HERE’S something I find hard to fathom. The 20 most important politicians in the world gather in Cannes to chew over the various pressing problems facing our glum globe.
They wrangle and wheedle through the night in a desperate bid to prop up the euro and produce a package that will allow the good folk of Greece to avoid switching off the lights, locking the doors and handing back the keys to the bank. And that’s just one of the items on the agenda.
The world watches with bated breath as these leviathans of current affairs lock horns to defend their national interests while trying to make sure that the whole shooting match doesn’t go down the plughole.
It’s tough, it’s brutal, these people have our fate in their hands. Every minute that they can spend trying to come up with solutions to what ails us is precious.
Oh, hold everything. It’s time for the group photograph...
So everything stops while our leaders get themselves sorted out with a crisp new shirt, a pressed suit and a sober tie.
For all I know there have already been endless meetings at which aides pressed the case of their particular politico to be placed as near as possible to the big hitters and not stuck in the back row, far left.
But what I can’t grasp for the life of me is why they need to have a photograph in the first place.
I don’t know much about Indonesian president Susilo Bambang Yudhoyono and I dare say you don’t either, but he couldn’t have reached such high office without having his snap taken a million times or more.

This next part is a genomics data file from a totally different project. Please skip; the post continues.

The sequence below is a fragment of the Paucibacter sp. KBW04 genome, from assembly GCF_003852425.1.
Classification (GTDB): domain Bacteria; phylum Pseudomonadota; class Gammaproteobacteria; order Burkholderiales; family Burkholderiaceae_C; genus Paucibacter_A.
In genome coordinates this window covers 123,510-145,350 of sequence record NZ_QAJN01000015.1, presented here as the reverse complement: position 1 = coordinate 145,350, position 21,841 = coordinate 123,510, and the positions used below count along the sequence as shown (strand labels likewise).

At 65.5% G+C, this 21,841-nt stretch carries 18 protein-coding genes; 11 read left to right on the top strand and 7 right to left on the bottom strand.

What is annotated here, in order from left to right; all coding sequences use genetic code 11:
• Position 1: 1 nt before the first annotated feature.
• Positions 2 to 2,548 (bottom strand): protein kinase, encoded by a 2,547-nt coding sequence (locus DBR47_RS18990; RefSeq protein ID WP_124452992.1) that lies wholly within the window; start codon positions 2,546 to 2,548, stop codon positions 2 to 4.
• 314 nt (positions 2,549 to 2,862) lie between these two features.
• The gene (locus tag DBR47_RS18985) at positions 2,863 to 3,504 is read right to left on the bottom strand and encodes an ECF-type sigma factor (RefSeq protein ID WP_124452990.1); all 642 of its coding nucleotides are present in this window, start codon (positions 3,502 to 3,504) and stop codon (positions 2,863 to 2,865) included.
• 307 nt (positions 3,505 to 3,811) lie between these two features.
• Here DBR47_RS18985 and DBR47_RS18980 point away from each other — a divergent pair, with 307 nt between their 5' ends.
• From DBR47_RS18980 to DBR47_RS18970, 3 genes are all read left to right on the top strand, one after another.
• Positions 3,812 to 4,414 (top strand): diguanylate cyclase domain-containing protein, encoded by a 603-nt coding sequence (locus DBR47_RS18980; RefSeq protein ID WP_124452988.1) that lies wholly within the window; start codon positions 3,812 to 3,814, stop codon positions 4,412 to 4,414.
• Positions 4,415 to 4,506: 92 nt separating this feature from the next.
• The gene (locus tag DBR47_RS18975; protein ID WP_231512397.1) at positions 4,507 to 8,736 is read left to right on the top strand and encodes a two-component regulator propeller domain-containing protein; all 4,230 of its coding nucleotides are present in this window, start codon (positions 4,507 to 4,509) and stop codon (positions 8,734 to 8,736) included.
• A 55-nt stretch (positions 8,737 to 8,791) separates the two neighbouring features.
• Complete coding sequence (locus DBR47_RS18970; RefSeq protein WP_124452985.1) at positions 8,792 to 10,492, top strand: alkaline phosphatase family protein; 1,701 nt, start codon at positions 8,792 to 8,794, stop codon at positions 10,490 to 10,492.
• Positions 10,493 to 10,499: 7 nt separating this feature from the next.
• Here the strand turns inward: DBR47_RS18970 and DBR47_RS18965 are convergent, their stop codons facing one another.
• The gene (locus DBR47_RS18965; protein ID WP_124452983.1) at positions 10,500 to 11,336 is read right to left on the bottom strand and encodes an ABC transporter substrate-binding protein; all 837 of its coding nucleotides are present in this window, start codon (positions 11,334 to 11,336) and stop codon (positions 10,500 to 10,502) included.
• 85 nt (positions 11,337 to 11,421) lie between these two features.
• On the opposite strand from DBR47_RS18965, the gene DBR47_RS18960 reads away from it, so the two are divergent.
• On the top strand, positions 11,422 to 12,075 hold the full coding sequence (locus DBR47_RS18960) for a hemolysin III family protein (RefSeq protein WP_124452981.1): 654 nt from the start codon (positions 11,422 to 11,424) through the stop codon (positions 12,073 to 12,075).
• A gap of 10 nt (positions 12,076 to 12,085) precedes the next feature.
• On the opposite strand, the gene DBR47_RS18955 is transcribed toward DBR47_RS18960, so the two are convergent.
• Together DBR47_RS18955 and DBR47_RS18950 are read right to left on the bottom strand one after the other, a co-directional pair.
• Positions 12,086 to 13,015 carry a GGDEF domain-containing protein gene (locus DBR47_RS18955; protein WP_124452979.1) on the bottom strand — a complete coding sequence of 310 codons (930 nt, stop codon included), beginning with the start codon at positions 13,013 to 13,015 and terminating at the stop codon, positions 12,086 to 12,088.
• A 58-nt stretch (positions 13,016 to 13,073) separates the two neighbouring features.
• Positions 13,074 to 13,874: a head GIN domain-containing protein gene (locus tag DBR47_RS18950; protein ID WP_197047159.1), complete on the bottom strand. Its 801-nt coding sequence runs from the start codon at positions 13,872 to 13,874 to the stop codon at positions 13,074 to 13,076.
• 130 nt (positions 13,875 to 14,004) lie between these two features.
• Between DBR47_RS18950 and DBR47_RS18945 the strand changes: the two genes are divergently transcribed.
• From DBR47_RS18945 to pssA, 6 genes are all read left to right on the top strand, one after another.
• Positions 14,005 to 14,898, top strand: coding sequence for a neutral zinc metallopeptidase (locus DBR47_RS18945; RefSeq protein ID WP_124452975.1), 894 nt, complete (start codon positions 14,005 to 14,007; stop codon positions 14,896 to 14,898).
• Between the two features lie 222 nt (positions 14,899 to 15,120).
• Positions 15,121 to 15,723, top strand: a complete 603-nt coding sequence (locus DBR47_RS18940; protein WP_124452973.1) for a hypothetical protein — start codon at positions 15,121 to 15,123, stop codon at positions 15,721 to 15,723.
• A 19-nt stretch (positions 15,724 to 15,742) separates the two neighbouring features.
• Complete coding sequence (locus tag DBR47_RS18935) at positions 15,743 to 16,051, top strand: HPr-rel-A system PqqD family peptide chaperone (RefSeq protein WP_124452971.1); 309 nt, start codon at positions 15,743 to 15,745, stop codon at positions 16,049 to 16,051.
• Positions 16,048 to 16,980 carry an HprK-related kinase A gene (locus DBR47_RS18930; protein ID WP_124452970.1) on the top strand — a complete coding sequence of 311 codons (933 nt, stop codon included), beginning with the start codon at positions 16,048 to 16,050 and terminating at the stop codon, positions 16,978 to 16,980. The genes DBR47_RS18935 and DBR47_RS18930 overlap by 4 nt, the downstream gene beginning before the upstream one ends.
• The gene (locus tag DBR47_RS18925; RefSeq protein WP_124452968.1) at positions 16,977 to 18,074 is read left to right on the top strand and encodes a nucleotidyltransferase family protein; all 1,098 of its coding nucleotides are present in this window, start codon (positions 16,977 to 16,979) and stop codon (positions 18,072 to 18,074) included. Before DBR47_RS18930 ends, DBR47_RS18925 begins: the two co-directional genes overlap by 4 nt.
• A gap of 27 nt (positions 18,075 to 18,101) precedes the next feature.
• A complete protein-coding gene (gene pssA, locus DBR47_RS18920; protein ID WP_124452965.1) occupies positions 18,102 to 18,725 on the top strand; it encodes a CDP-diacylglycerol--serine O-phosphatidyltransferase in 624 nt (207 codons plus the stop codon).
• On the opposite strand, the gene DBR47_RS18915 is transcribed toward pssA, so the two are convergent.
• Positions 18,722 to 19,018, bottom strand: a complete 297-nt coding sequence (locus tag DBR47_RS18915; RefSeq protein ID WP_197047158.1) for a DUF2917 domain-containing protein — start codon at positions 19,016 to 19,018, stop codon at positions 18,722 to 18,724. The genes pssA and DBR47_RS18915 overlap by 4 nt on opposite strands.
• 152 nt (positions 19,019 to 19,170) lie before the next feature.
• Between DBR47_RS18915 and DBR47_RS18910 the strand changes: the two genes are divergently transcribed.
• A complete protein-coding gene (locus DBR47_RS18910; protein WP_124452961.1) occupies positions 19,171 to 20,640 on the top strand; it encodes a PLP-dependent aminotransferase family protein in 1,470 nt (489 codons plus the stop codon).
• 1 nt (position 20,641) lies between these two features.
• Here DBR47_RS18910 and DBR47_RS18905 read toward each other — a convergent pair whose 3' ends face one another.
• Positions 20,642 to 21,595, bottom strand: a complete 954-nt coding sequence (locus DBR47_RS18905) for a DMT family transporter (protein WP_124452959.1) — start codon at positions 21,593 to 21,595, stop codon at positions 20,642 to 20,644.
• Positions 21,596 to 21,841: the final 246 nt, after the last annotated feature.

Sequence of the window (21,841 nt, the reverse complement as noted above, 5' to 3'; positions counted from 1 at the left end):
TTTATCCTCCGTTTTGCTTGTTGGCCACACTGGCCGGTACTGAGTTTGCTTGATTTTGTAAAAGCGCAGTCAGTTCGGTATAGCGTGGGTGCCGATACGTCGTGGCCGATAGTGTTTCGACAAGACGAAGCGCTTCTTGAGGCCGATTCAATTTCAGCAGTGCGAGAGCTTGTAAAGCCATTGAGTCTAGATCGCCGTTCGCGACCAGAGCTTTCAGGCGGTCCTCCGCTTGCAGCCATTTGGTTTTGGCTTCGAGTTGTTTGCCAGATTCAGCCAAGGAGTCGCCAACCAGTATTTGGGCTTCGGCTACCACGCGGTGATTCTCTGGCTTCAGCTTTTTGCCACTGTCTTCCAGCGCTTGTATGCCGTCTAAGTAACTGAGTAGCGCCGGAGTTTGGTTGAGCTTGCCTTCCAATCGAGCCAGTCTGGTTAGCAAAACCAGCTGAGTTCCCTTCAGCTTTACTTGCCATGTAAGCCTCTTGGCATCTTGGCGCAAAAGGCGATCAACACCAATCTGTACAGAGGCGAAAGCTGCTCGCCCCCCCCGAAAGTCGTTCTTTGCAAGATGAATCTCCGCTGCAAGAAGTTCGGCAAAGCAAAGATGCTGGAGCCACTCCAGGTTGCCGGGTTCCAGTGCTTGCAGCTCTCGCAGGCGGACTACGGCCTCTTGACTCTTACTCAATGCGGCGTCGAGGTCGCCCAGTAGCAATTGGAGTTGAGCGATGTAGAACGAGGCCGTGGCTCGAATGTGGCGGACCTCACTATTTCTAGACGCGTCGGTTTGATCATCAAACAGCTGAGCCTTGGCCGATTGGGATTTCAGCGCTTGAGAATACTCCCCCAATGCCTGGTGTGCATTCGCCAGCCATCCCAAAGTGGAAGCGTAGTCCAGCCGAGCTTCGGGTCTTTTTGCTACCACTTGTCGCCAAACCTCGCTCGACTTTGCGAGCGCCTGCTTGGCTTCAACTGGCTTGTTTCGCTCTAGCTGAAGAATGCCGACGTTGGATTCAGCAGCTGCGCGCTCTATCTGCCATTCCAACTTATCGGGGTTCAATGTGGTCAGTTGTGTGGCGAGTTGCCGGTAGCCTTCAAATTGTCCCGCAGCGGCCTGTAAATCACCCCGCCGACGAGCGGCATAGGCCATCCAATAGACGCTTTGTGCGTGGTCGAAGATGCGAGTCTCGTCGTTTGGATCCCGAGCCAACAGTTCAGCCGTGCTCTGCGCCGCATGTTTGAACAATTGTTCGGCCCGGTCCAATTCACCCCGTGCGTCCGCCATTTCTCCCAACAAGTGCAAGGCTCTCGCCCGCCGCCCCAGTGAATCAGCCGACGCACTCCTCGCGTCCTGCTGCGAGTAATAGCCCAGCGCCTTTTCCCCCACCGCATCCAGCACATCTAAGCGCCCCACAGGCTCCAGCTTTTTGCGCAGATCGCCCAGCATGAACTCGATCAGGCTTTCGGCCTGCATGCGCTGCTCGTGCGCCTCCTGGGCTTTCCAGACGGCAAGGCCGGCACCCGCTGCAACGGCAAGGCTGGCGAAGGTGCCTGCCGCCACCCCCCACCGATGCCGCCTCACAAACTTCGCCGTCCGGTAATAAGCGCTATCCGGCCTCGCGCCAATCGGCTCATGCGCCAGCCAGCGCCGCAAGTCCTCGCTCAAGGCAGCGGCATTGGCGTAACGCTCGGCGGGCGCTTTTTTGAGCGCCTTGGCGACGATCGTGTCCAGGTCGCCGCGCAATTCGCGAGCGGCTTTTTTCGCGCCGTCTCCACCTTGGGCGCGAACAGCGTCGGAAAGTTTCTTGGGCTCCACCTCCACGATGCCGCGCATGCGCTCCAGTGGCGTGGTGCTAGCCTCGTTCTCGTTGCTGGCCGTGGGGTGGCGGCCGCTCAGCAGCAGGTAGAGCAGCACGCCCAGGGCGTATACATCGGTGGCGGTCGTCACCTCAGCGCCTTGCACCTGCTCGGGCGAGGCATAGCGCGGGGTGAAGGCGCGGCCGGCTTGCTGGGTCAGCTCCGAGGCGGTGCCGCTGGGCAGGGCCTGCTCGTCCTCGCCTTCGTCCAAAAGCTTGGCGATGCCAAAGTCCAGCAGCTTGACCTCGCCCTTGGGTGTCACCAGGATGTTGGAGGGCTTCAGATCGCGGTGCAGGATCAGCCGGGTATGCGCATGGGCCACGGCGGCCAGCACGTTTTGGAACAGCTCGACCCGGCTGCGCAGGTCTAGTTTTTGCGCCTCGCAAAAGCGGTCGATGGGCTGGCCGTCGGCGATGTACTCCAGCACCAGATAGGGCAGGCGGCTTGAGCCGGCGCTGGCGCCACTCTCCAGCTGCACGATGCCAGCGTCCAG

None of these chaps, and very occasional chappess, is casting around for a new passport picture or a shot that’s just right for updating their Facebook status.
And even if Recep Tayyip Erdo and Cristina Fernández de Kirchner – the Turkish prime minister and the Argentinian president, do keep up – don’t often get to strut their stuff in such august company, I can’t see that the photographer calling the shots will be following up with a school portrait-style package of various shapes and sizes ideal for passing on to relatives, mounting on Christmas cards and reproducing in oil painting effect textured canvas to stick above the fireplace.
What we need here is for someone to break ranks – but it would have to be one of the Premier League, because if Canadian prime minister Stephen Harper ducked out, the folks back home would just assume he’d gone shopping for cheese or something.
This is where the special relationship we are assured exists between the USA and the UK could finally bear fruit.
If our supposedly supercool coalition commandant ‘Call Me Dave’ Cameron – usually only too happy to shrug off the formal tie and go open-necked as he communes with the masses – and elegant Mr Big Barack Obama both just refused to be involved in the next big group shot, the whole thing would crumble in an instant and our leaders would have a little more time to do what they’re paid to do – thrashing out our problems, not grinning for souvenir shots to pad out their inevitably remaindered memoirs.